Earlier this month, the backers of a California initiative to legalize the recreational use of marijuana, including Lt. Gov. Gavin Newsom and tech kabillionaire Sean Parker, said they had gathered enough signatures to make the November ballot. In the same week, the federal government dropped its long-standing case against Oakland’s Harborside Health Center, the largest medical pot dispensary in the country.

    California, with a thriving medical marijuana industry, already produces and sells more pot than any other state, including Colorado, Washington and Oregon, which have all legalized adult recreational use. In California, we could see a tenfold increase in what is already a billion-dollar-plus industry, and this despite the continuing federal classification of marijuana as a dangerous substance with no medical value.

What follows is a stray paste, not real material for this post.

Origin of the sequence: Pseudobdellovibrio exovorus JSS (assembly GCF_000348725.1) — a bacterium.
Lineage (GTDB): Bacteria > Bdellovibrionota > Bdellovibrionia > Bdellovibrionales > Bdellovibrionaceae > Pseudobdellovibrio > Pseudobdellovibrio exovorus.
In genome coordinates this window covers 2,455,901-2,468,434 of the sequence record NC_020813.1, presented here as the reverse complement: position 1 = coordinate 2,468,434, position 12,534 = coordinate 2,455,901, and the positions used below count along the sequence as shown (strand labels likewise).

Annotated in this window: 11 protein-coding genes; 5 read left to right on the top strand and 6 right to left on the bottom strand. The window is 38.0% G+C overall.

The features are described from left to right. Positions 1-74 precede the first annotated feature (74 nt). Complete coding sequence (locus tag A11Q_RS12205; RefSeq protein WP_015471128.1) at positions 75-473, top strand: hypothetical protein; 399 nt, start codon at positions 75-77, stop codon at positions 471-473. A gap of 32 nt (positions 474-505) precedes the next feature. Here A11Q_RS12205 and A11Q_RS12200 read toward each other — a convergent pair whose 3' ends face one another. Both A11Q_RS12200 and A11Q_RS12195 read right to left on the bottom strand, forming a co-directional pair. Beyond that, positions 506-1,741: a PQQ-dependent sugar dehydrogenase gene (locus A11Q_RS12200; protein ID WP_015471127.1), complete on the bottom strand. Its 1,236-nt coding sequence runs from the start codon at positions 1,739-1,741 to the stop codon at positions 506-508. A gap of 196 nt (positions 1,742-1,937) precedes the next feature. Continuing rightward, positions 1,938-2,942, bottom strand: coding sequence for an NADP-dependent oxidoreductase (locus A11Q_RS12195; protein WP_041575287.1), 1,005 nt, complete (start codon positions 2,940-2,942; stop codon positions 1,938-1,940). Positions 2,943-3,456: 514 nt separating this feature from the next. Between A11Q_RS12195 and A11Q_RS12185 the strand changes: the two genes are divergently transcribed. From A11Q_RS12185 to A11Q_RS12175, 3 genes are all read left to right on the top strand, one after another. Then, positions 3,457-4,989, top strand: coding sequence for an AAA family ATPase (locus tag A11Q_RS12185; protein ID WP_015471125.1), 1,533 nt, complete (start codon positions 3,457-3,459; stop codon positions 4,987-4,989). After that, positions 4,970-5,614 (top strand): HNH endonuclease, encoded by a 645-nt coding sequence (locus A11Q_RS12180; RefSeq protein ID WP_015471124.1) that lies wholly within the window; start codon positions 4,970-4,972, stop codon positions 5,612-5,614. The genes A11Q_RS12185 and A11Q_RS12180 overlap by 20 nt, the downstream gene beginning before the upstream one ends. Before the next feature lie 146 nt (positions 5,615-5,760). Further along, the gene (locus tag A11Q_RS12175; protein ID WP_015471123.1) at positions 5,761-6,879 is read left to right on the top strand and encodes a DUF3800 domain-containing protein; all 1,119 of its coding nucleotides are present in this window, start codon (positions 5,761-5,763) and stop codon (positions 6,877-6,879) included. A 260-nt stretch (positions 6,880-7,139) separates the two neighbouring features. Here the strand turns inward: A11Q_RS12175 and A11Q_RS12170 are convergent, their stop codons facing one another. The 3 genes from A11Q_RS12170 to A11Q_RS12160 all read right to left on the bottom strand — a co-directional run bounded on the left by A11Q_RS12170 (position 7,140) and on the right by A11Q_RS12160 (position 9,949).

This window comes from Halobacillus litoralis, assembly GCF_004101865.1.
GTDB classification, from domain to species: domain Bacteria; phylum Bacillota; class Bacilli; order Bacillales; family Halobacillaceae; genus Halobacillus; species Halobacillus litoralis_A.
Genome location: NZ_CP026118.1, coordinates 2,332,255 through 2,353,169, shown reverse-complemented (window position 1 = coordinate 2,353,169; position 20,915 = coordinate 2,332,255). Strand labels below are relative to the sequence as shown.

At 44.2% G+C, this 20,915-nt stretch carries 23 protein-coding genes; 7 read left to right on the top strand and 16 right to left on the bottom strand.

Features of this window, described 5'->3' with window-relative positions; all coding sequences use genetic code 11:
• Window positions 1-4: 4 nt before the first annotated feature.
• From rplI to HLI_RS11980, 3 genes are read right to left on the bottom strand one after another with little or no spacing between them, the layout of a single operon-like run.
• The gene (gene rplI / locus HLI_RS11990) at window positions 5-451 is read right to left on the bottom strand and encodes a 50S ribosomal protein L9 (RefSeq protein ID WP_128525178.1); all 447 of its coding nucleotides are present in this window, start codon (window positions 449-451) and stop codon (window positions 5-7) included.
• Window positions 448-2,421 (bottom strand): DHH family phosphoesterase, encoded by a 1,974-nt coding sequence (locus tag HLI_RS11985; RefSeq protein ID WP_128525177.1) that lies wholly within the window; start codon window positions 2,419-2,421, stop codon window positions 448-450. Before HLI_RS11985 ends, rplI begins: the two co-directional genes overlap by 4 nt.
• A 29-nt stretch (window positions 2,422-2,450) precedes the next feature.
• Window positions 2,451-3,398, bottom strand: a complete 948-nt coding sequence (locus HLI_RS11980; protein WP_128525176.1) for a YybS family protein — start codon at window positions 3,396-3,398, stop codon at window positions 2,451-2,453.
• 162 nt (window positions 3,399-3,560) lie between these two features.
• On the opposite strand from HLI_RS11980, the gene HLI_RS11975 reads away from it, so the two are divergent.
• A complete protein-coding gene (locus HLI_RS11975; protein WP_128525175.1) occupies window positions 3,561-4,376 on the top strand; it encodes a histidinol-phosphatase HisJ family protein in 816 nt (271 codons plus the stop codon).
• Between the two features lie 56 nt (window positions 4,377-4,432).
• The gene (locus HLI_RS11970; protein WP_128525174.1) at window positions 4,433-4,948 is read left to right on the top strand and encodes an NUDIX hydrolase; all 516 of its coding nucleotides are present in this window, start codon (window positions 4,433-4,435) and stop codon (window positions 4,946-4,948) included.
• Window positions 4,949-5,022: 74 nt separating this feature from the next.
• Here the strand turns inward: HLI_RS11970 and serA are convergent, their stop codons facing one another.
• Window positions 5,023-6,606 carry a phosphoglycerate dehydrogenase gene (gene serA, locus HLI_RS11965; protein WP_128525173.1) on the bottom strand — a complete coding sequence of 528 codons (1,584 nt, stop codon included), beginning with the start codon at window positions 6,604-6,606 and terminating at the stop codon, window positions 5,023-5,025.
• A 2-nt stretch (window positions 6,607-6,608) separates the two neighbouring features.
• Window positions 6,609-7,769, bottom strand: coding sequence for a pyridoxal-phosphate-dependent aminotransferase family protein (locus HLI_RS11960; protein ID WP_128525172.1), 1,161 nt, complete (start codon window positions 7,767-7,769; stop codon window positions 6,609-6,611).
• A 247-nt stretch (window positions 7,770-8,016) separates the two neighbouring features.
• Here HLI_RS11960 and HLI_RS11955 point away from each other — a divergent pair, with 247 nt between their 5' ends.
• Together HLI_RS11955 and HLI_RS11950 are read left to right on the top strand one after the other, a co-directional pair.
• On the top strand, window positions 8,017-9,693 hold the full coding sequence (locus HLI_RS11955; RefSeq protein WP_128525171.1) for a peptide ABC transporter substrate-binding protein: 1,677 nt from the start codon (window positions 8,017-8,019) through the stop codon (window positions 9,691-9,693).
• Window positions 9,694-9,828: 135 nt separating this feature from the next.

Support for legalization

    Right now, a majority of Californians favor legalization. Latino voters, who strongly opposed a failed legalization measure in 2010, are increasingly leaning toward it as well.

    The stars, finally, seem aligned.

    “This is California’s time to re-emerge as the center of the cannabis economy and the center of cannabis culture, and that’s what’s so exciting,” said Bienenstock, 40, who has just written a modest but charming weed primer, “How to Smoke Pot (Properly): A Highbrow Guide to Getting High.” A former High Times editor, Bienenstock, who lives near Santa Cruz, writes Vice’s “Weed Eater” column and produces Vice’s very funny cooking show, “Bong Appetit.”